Bottom Line:

This new release from Redemption feels perfect for the end of the year and all the feasting that comes along with it. It’s deeply flavored with that finishing barrel which ends up really amping up the holiday vibes. I’m looking forward to trying this in a nice eggnog soon.

87. Bardstown Discovery Series #6

Bardstown Discovery
Bardstown Bourbon Company

ABV: 55.55%

Average Price: $129

The Whiskey:

The lion’s share of this bourbon, 68 percent, is derived from an eleven-year-old Kentucky bourbon that’s made with 75 percent corn, 13 percent rye, and 12 percent malted barley. That’s batched with 16 percent from a 17-year-old Tennessee whiskey that’s made with 84 percent corn, eight percent rye, and eight percent malted barley. The final 16 percent is a seven-year Indian bourbon made with 75 percent corn, 21 percent rye, and four perfect malted barley.

Tasting Notes:

The age comes through with a big medley of dark cherries sitting in a big cedar bowl with a dark leather jacket imbued with decades of cigarette smoke and perfume next to a hint of dark chocolate orange balls. That orange and dark chocolate drive the taste as the dark cherry becomes brandy-soaked and the cedar feels more like an old cigar humidor full of cigars laced with vanilla, orange, cherry, and chocolate individually, creating a bigger whole on the palate. The finish takes its time as the tobacco spice and fruit slowly fade out, leaving you with a dry woody note and a touch of sweet and buttery toffee.

Bottom Line:

Bardstown is doing some of the most interesting blending (and contract distilling) in the game. Their Discovery series continues to wow this year with another homerun whiskey that feels as special as it tastes.

86. Balcones Texas Rye 100

Balcones Texas Rye
Balcones Distilling

ABV: 50%

Average Price: $40

The Whiskey:

This rye is Texas in a bottle. The expression is made of 100 percent rye from a mix of Elbon Rye sourced from Northwest Texas as well as crystal, chocolate, and roasted rye. The juice is then aged for just under two years in a hot Texas rickhouse and cut with Hill Country spring water and nothing else.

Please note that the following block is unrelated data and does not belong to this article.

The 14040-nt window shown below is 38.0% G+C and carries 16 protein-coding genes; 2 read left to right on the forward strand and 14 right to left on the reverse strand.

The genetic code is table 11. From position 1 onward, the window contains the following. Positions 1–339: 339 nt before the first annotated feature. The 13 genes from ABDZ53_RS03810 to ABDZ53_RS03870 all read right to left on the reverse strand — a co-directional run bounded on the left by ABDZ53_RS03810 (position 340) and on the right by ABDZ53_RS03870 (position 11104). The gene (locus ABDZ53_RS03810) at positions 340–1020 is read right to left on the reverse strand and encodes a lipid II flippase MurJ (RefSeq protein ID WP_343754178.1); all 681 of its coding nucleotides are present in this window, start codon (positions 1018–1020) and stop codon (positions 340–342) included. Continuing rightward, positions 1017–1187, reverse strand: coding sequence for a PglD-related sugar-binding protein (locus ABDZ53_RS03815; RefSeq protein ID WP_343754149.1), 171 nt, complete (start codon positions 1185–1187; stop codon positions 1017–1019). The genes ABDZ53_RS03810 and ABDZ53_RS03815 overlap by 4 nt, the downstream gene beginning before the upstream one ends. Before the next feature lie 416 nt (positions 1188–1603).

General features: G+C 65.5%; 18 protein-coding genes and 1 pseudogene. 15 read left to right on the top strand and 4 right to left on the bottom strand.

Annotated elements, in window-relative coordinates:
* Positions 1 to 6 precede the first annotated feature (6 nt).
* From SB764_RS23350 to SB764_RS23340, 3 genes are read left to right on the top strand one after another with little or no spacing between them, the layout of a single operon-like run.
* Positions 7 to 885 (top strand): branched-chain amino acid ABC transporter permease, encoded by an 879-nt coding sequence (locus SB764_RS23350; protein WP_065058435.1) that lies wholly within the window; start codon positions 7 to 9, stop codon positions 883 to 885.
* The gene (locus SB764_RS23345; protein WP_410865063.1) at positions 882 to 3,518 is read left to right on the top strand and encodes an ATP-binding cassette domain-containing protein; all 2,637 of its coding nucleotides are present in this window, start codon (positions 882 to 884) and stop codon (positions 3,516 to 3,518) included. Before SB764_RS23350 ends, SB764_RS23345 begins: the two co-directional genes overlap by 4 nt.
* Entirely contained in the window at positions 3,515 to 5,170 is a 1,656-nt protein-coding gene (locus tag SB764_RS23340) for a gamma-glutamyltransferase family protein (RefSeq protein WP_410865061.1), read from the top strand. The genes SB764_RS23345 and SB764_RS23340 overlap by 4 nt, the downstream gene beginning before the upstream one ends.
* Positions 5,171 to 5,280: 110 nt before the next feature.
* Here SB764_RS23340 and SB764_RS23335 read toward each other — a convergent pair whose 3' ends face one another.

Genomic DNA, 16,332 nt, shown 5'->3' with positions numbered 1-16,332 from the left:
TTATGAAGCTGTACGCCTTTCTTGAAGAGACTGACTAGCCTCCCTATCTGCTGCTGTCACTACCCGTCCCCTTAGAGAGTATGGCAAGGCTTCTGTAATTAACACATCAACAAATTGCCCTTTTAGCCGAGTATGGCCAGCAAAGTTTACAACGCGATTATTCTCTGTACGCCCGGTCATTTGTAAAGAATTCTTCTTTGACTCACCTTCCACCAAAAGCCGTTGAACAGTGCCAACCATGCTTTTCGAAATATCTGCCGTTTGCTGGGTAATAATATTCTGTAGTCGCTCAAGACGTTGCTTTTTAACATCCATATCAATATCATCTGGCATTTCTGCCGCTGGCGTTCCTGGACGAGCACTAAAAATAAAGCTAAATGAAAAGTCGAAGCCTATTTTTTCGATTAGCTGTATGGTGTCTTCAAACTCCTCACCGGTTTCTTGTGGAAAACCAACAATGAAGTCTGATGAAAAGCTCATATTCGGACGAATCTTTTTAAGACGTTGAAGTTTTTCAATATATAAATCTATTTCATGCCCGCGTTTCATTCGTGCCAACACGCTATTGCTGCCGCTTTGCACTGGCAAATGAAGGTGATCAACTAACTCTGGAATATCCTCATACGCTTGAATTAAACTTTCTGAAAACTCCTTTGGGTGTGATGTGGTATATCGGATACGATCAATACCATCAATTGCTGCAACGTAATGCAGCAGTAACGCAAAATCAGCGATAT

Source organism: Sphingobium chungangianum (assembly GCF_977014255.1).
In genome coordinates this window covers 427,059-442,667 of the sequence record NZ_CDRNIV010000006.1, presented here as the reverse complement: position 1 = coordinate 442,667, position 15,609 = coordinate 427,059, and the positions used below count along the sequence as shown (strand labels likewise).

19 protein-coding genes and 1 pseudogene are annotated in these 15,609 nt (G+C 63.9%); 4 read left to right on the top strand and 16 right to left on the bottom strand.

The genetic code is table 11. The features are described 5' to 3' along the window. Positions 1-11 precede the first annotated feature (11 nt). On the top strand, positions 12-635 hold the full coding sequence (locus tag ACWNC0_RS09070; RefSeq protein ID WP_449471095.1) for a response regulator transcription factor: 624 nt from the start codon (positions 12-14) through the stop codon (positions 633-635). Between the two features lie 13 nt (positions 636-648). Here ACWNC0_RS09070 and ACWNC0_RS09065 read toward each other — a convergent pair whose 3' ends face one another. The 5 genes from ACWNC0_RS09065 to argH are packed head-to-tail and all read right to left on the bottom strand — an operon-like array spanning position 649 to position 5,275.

Tasting Notes:

Cherries dipped in chocolate support black tea bitterness, light oak char, and a rush of cracked black pepper. The pepper leads the way as the bitter chocolate leans into an oolong green tea vibe as the sip gains a creamy and buttery toffee taste. The sip then barrels towards its end with a flourish of roasted peanuts and more of that tea bitterness and a final hint of salted dark chocolate-covered raspberry.

Bottom Line:

This is so damn unique and delicious. Folks are (finally) starting to pick up on the greatness of this Texas Rye and you’re seeing it pop up more and more on “best” lists this year. As early Balcones adopters, we say it’s about time.

85. Maker’s Mark 101

Beam Suntory

ABV: 50.5%

Average Price: $42

The Whisky:

This is Maker’s Mark classic wheated bourbon that’s bottled at “a higher proof” to bring about a “richer flavor.” Well, that’s what the label says anyway. Beyond that, this was a “Traveler’s Exclusive” up until the pandemic. Now, you can find it on most shelves, making this one finally accessible to the masses. This is classic Maker’s that’s treated with a little less of that limestone water to let the barrel techniques shine a bit more while still holding onto the Maker’s vibe.

Tasting Notes:

This is a bowl of stewed apple over vanilla ice cream that’s been drizzled with extra caramel. The taste really focuses on that caramel, with hints of oak next to roasted almonds, cinnamon, nutmeg, dry wicker, and a drop of soft mineral water. The end lingers while it fades through salted caramel apples towards a mellow floral spiciness with a dried reed finish and a touch of vanilla tobacco chew.

Bottom Line:

Speaking of bottles I actually finish over the course of the year, I finished two of these since they hit the open market. This hits very classic “bourbon” notes with a real depth that just doesn’t end.